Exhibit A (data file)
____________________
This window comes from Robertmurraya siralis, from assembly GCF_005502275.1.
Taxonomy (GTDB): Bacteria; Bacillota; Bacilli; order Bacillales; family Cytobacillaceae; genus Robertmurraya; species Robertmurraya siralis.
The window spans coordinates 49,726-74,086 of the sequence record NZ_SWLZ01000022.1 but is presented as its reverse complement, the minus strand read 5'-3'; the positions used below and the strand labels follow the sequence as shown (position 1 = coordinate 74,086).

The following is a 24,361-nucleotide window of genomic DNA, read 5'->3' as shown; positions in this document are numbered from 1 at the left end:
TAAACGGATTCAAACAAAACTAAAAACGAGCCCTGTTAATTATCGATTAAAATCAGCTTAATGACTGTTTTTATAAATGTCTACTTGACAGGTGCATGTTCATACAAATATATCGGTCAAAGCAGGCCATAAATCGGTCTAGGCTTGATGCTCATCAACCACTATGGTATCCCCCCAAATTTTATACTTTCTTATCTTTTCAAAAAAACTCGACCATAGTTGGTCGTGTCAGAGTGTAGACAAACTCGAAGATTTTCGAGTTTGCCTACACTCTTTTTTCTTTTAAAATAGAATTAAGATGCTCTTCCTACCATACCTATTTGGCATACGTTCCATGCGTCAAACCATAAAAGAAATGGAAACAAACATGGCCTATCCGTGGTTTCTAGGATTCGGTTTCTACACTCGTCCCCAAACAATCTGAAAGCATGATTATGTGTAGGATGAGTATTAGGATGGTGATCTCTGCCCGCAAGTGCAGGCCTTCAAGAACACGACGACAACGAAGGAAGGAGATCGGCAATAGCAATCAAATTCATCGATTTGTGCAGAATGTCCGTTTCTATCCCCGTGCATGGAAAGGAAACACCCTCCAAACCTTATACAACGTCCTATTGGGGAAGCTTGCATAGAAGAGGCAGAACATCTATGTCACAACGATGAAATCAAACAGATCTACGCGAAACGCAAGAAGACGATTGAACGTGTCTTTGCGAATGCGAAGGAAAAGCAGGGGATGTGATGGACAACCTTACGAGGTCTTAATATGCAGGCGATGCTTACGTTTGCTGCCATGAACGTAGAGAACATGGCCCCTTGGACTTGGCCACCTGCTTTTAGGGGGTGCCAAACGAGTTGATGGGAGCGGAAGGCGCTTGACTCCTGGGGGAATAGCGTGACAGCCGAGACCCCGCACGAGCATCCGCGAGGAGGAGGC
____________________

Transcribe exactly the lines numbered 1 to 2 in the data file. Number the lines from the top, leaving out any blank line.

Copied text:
This window comes from Robertmurraya siralis, from assembly GCF_005502275.1.
Taxonomy (GTDB): Bacteria; Bacillota; Bacilli; order Bacillales; family Cytobacillaceae; genus Robertmurraya; species Robertmurraya siralis.